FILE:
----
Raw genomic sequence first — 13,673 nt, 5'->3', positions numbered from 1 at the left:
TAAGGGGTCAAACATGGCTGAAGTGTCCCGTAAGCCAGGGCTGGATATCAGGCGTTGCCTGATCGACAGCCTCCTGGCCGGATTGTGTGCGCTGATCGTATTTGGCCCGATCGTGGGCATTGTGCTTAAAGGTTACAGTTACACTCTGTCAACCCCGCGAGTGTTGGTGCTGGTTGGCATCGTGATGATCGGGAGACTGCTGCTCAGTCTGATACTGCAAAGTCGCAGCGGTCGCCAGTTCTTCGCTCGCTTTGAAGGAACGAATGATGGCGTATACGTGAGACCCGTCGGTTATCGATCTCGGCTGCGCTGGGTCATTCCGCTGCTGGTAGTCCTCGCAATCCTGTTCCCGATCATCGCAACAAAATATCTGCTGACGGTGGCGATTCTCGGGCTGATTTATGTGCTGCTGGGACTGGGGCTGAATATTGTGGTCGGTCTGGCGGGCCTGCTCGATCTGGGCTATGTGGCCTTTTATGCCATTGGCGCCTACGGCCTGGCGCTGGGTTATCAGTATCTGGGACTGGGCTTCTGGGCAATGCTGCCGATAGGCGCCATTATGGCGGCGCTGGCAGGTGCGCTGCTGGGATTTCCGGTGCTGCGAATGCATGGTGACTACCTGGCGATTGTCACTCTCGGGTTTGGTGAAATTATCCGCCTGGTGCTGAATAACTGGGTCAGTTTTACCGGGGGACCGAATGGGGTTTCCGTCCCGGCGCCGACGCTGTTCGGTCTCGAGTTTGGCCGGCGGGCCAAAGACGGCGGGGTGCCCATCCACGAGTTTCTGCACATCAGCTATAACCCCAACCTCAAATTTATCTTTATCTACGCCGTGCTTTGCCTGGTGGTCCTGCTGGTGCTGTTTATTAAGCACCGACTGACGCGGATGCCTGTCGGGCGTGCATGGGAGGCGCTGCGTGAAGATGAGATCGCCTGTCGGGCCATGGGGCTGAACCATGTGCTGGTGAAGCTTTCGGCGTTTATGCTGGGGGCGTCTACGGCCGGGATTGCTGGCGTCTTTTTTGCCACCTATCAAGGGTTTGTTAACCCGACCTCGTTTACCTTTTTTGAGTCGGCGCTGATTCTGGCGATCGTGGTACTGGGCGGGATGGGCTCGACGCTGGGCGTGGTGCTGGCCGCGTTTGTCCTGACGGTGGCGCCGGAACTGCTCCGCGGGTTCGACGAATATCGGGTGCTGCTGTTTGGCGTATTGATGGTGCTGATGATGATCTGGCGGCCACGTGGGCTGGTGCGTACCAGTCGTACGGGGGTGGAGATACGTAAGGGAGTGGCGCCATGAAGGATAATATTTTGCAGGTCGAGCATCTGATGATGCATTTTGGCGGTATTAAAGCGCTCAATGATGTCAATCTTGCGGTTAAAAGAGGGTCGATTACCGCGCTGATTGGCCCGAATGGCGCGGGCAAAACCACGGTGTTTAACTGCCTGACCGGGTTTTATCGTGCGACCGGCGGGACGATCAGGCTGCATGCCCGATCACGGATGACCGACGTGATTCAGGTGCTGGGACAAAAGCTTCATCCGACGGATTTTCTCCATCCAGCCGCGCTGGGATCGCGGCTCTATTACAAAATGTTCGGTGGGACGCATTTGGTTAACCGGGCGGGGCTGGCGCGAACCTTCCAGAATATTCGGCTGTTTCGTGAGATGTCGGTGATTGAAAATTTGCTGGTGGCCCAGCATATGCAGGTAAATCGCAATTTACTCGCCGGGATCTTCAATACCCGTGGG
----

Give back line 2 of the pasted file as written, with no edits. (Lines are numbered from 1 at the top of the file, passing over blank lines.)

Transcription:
TAAGGGGTCAAACATGGCTGAAGTGTCCCGTAAGCCAGGGCTGGATATCAGGCGTTGCCTGATCGACAGCCTCCTGGCCGGATTGTGTGCGCTGATCGTATTTGGCCCGATCGTGGGCATTGTGCTTAAAGGTTACAGTTACACTCTGTCAACCCCGCGAGTGTTGGTGCTGGTTGGCATCGTGATGATCGGGAGACTGCTGCTCAGTCTGATACTGCAAAGTCGCAGCGGTCGCCAGTTCTTCGCTCGCTTTGAAGGAACGAATGATGGCGTATACGTGAGACCCGTCGGTTATCGATCTCGGCTGCGCTGGGTCATTCCGCTGCTGGTAGTCCTCGCAATCCTGTTCCCGATCATCGCAACAAAATATCTGCTGACGGTGGCGATTCTCGGGCTGATTTATGTGCTGCTGGGACTGGGGCTGAATATTGTGGTCGGTCTGGCGGGCCTGCTCGATCTGGGCTATGTGGCCTTTTATGCCATTGGCGCCTACGGCCTGGCGCTGGGTTATCAGTATCTGGGACTGGGCTTCTGGGCAATGCTGCCGATAGGCGCCATTATGGCGGCGCTGGCAGGTGCGCTGCTGGGATTTCCGGTGCTGCGAATGCATGGTGACTACCTGGCGATTGTCACTCTCGGGTTTGGTGAAATTATCCGCCTGGTGCTGAATAACTGGGTCAGTTTTACCGGGGGACCGAATGGGGTTTCCGTCCCGGCGCCGACGCTGTTCGGTCTCGAGTTTGGCCGGCGGGCCAAAGACGGCGGGGTGCCCATCCACGAGTTTCTGCACATCAGCTATAACCCCAACCTCAAATTTATCTTTATCTACGCCGTGCTTTGCCTGGTGGTCCTGCTGGTGCTGTTTATTAAGCACCGACTGACGCGGATGCCTGTCGGGCGTGCATGGGAGGCGCTGCGTGAAGATGAGATCGCCTGTCGGGCCATGGGGCTGAACCATGTGCTGGTGAAGCTTTCGGCGTTTATGCTGGGGGCGTCTACGGCCGGGATTGCTGGCGTCTTTTTTGCCACCTATCAAGGGTTTGTTAACCCGACCTCGTTTACCTTTTTTGAGTCGGCGCTGATTCTGGCGATCGTGGTACTGGGCGGGATGGGCTCGACGCTGGGCGTGGTGCTGGCCGCGTTTGTCCTGACGGTGGCGCCGGAACTGCTCCGCGGGTTCGACGAATATCGGGTGCTGCTGTTTGGCGTATTGATGGTGCTGATGATGATCTGGCGGCCACGTGGGCTGGTGCGTACCAGTCGTACGGGGGTGGAGATACGTAAGGGAGTGGCGCCATGAAGGATAATATTTTGCAGGTCGAGCATCTGATGATGCATTTTGGCGGTATTAAAGCGCTCAATGATGTCAATCTTGCGGTTAAAAGAGGGTCGATTACCGCGCTGATTGGCCCGAATGGCGCGGGCAAAACCACGGTGTTTAACTGCCTGACCGGGTTTTATCGTGCGACCGGCGGGACGATCAGGCTGCATGCCCGATCACGGATGACCGACGTGATTCAGGTGCTGGGACAAAAGCTTCATCCGACGGATTTTCTCCATCCAGCCGCGCTGGGATCGCGGCTCTATTACAAAATGTTCGGTGGGACGCATTTGGTTAACCGGGCGGGGCTGGCGCGAACCTTCCAGAATATTCGGCTGTTTCGTGAGATGTCGGTGATTGAAAATTTGCTGGTGGCCCAGCATATGCAGGTAAATCGCAATTTACTCGCCGGGATCTTCAATACCCGTGGG